From your query I am not clear if you have an Occupational Health department at work, or if you have ever been referred to them. If possible, you may wish to ask to be referred to them. It may be that you need additional reasonable adjustments as well as working from home, such as an adjustment of your workload or a project which does not have deadlines attached to it. You may need adjustments which consider the difficulties you are suffering with your concentration. You may find our booklet “Your Rights At Work” useful to look at, as it gives examples of reasonable adjustments.

    It is very important to keep communicating with your boss and letting him know how you are feeling. Although I recognise this must be difficult for you at present when he has been angry with you, it is important also to keep him informed where you are with your work, particularly if your health means you are struggling. I am wondering if your boss fully understands the impact your cancer and the virus are having on your concentration and your ability to plan to meet your deadlines. Whilst he may understand your diagnosis, he may not understand what this means to you and how this is affecting your ability to perform. We have a booklet called “Managing Cancer In The Workplace” that it may be useful to share with him. It discusses cancer in more detail and explains both the physical and emotional effects of the disease.  If your manager does understand fully how your health is being affected, it may be worth looking again at what reasonable adjustments may help you.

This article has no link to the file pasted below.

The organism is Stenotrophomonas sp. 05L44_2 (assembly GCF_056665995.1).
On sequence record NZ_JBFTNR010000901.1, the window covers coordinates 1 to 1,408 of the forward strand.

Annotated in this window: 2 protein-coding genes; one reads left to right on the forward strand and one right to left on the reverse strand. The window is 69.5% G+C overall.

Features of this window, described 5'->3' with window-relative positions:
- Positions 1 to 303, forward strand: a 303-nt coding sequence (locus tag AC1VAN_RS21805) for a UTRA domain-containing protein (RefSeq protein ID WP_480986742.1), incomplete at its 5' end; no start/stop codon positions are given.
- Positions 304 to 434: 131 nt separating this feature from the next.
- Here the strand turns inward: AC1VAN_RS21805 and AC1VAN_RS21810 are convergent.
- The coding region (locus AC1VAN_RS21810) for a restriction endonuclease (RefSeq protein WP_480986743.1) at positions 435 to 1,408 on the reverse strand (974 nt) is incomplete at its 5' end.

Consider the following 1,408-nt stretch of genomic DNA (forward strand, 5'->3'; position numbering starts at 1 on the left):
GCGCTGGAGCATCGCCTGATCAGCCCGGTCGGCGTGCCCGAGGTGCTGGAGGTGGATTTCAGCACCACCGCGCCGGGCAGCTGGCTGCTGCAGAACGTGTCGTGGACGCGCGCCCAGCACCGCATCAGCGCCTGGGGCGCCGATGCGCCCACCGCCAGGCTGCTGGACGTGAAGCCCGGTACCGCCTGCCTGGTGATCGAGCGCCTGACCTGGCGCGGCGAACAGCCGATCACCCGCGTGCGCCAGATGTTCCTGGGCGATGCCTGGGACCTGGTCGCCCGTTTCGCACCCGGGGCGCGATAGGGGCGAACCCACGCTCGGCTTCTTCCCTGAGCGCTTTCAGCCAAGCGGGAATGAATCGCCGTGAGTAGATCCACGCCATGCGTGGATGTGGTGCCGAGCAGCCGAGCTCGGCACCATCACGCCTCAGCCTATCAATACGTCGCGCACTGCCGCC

Whilst I can appreciate it may be a misunderstanding between you and your manager, I am concerned with some of the language you use to describe how you feel. You should not be made to feel humiliated, patronised, helpless, untrustworthy, or irresponsible as your illness is affecting your performance and this should be considered. I would recommend reading the chapters in “Your Rights At Work” around discrimination, particularly around harassment. Harassment could be when you feel uncomfortable, insulted, or intimidated due to your cancer. If your manager is making you feel this way, you may wish to raise this with them around how they are making you feel, or with your HR department.

    I hope this gives you a starting point to work through with your boss the issues you are facing at work. If you do need further support you are more than welcome to either reply to this message, contact us via email or webchat, or you can discuss it with us over the phone. We are available from 8am to 6pm, Monday to Friday on 0808 808 0000 option 1, then 2, then 3. We’ll be more than happy to speak to you.

    Kind regards,

    Emma
    Work Support Advisor
    Remember you can also speak with the Macmillan Support Line team of experts. Phone free on 0808 808 0000 (7 days a week, 8am-8pm) or by email